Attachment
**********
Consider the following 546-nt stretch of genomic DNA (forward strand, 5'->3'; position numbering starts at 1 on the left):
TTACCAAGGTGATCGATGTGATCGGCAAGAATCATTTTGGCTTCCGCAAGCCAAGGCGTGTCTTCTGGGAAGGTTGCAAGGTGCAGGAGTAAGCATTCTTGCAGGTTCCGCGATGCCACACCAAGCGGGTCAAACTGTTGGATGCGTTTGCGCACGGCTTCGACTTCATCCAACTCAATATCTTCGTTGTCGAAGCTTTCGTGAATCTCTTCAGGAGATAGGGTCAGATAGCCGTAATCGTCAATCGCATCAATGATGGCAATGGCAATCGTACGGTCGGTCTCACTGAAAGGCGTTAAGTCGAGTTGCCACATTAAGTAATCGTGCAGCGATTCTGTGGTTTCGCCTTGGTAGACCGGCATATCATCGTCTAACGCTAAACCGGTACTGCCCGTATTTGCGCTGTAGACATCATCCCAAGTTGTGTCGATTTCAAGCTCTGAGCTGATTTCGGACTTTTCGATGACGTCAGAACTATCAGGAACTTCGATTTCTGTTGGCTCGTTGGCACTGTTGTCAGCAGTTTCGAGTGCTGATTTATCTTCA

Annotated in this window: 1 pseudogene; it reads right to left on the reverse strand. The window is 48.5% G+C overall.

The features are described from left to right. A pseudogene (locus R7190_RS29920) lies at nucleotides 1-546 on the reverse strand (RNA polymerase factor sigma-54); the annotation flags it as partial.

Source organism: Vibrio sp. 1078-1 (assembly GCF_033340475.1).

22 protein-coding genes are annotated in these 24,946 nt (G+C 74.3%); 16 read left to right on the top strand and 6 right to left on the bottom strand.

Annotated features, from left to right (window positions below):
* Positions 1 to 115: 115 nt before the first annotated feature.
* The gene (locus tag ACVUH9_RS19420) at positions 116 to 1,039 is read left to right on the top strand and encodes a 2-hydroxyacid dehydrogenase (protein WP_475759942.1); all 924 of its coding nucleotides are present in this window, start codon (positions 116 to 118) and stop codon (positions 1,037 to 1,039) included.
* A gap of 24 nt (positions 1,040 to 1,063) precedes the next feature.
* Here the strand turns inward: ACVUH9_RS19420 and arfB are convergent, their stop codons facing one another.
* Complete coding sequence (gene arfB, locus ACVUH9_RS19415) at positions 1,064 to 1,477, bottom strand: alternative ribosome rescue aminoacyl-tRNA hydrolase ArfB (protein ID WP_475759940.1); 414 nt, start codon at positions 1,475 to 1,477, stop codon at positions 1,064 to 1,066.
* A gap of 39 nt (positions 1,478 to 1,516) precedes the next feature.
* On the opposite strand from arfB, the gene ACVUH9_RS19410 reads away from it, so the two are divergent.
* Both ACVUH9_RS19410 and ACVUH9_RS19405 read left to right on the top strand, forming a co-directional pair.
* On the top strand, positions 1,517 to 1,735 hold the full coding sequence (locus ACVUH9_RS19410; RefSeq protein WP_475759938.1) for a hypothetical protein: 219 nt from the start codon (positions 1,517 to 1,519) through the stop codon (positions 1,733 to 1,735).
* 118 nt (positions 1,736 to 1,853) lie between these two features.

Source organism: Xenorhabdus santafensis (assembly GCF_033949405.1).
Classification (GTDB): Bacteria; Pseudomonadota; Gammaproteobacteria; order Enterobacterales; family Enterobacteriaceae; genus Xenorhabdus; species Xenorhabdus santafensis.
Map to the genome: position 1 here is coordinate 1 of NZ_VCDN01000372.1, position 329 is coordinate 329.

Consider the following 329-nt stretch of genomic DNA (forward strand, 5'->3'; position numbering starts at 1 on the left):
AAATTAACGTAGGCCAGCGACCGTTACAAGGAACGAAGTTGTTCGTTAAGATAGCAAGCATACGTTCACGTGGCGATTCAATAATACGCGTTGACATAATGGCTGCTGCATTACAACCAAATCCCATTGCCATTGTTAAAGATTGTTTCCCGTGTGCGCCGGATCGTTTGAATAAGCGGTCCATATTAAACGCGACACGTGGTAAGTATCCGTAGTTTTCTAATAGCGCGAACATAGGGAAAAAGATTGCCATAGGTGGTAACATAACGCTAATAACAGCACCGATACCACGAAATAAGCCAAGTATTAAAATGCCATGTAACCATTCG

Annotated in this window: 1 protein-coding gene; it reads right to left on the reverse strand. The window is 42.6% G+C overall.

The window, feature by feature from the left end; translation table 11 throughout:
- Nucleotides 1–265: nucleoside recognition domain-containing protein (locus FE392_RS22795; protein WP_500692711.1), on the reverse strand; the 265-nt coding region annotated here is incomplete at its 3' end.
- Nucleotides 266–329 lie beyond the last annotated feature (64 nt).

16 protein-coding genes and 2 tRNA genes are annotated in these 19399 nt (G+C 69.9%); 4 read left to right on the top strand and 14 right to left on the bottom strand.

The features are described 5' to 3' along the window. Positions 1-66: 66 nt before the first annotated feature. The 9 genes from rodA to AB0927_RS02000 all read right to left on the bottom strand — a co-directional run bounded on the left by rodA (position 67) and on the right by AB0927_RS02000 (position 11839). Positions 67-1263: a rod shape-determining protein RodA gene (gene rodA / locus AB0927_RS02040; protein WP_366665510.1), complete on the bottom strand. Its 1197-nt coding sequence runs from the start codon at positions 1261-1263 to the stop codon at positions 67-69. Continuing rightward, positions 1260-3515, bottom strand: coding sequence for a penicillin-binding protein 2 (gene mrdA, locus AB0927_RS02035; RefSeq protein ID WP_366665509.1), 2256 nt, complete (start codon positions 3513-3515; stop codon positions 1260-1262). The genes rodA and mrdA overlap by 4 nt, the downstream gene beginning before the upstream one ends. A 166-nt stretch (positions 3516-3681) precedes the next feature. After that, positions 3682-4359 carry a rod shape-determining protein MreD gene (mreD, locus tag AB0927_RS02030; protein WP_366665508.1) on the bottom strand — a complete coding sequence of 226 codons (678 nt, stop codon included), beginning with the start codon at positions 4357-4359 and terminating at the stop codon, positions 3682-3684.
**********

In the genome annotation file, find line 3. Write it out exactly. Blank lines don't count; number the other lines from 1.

Annotated in this window: 1 pseudogene; it reads right to left on the reverse strand. The window is 48.5% G+C overall.